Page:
Puppy DevelopmentJanuary 30, 2021
Prevent Separation Issues in DogsMarch 10, 2021
Grass Seeds and Dogs
The importance of handling training to help your dog with grass seeds
You may well have noticed there are grass seeds everywhere as we are now in the height of grass seed season. In the summer months this is a common problem amongst dogs. Although they are tiny, they have the potential to cause a lot of pain and infection in your dog.
The Trouble with Grass Seeds
Did you know that from June onwards is grass seed season in the UK?
Grass seeds or grass darts can find their way into your dog's coat, particularly the paws or ears, and get stuck! The issue doesn’t stop there, these troublesome seeds can get into any (yes any) nook and cranny on your dog and penetrate through the skin. Once they have penetrated the skin, they can push in completely then travel. If a grass seed gets into the foot for example it can travel up the leg where it might either become stuck or make its way out. In the case of it coming back out your dog will then have an entry wound, a track wound, and an exit wound. What does this have to do with handling? Well, the more used to being handled your puppy or dog is, the more likely you are to be able to avoid a painful experience with the grass seed!
Who is at Risk?
All animals are at risk from a grass seed injury. There are some types of dogs that are at more risk, dogs with a thick or heavy coat where the seeds can become hidden or tangled. Dogs that like walking off the beaten track and sniff amongst longer grass.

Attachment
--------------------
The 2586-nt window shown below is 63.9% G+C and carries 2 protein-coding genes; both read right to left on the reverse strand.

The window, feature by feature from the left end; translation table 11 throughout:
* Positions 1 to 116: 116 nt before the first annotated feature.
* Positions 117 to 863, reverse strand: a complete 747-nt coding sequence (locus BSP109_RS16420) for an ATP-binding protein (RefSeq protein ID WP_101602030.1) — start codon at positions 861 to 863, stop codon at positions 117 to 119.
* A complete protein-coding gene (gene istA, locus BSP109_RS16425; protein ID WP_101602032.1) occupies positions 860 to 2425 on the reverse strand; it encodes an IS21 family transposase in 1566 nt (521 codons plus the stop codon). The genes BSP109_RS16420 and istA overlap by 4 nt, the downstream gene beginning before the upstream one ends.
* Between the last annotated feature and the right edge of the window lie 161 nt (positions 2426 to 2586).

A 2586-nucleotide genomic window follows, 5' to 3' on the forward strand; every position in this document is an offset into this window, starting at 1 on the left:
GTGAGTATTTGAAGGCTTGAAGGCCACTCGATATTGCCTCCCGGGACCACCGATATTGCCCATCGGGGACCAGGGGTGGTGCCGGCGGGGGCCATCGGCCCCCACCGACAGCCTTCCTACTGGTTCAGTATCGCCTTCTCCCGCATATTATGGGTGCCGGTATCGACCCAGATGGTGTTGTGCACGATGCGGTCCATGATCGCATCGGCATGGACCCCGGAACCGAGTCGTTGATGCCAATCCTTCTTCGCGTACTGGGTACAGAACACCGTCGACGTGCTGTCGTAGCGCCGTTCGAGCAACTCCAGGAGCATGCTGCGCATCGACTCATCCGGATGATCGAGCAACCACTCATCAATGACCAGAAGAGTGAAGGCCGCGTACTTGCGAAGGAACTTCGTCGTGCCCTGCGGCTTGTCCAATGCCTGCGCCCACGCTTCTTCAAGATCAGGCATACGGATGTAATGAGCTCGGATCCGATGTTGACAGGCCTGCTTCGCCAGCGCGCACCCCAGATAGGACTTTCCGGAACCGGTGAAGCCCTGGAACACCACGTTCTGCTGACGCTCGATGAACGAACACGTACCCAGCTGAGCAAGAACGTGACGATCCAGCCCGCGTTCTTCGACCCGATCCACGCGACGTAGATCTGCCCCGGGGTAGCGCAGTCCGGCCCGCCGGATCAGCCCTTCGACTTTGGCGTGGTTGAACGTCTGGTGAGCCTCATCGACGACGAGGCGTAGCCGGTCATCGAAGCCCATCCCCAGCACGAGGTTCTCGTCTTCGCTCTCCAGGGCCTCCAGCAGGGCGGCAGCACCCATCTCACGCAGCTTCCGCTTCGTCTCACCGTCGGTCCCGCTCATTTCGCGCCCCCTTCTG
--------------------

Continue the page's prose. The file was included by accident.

How to Protect your Dog from Grass Seeds
Grass seeds migrating to the ears is bad luck unfortunately however, dogs with long ears are generally presented more in veterinary practice.
1) Clip the fur between the pads of your pet's feet short so you can see the skin
2) keep ears clean so you can see into the ear
3) After every walk check:
- EACH toe on every foot
- check inside the ears
- check the eyes
- check all other nooks and cranny's
4) Dogs with a thick coat may need to be groomed twice per day
5) Dogs with a thick coat may need some of their coat clipped short to ensure you can check under the legs and all essential areas
6) Keep beards clean and tangle-free
Handling: ensure your dog is happy to be handled so you can check them over thoroughly after walks. If your dog is not used to this, you can train them to accept it.
Struggling with an older dog? No problem! Everyone has to start somewhere! if your dog hates his toes touched or a face examination by the Vet is just not happening! We can help! Drop us a message to get started today!
How to tell if your dog has a grass seed
The most typical location is a paw, your dog might start licking a foot in a particular location, limp or you might notice a swelling. In some cases, you might see some ooze where the wound becomes infected. If the seed is in the ear your dog might start to shake their head excessively, paw at their ear or hang their head over to one side. If the seed has gone up the nose your dog might sneeze hard, potentially continuously. If the seed is in another location, they may lick that area excessively and you may notice some swelling. In all cases your dog might also cry.
In any suspected case of a grass seed you should contact your veterinary practice as soon as possible for treatment.
In June of 2021, TWO of Katey's students have had grass seeds in their ears! As their owners have followed the ‘Handling’ training provided by Katey both dogs avoided having sedation. They both sat still and allowed the veterinarian to retrieve the grass seed. To add even more to this, both dogs did not have their owners with them due to COVID restrictions. An amazing achievement I would say and a testament to their dedication to applying their training.
OK, so now we have given you one really good reason to enforce a positive handling experience, how do you start? Well, you're in the right place! Puppy classes will have a focus on getting your puppy used to being handled along with learning how to be your best housemate and obedience. Check out our upcoming classes to join us in the next 6-week class! CLICK HERE
Author: Berni Black RVN, assistant trainer Pooch Paws Dog Training Club run by Katey Aldred MSc, RVN. Edited by Katey Aldred.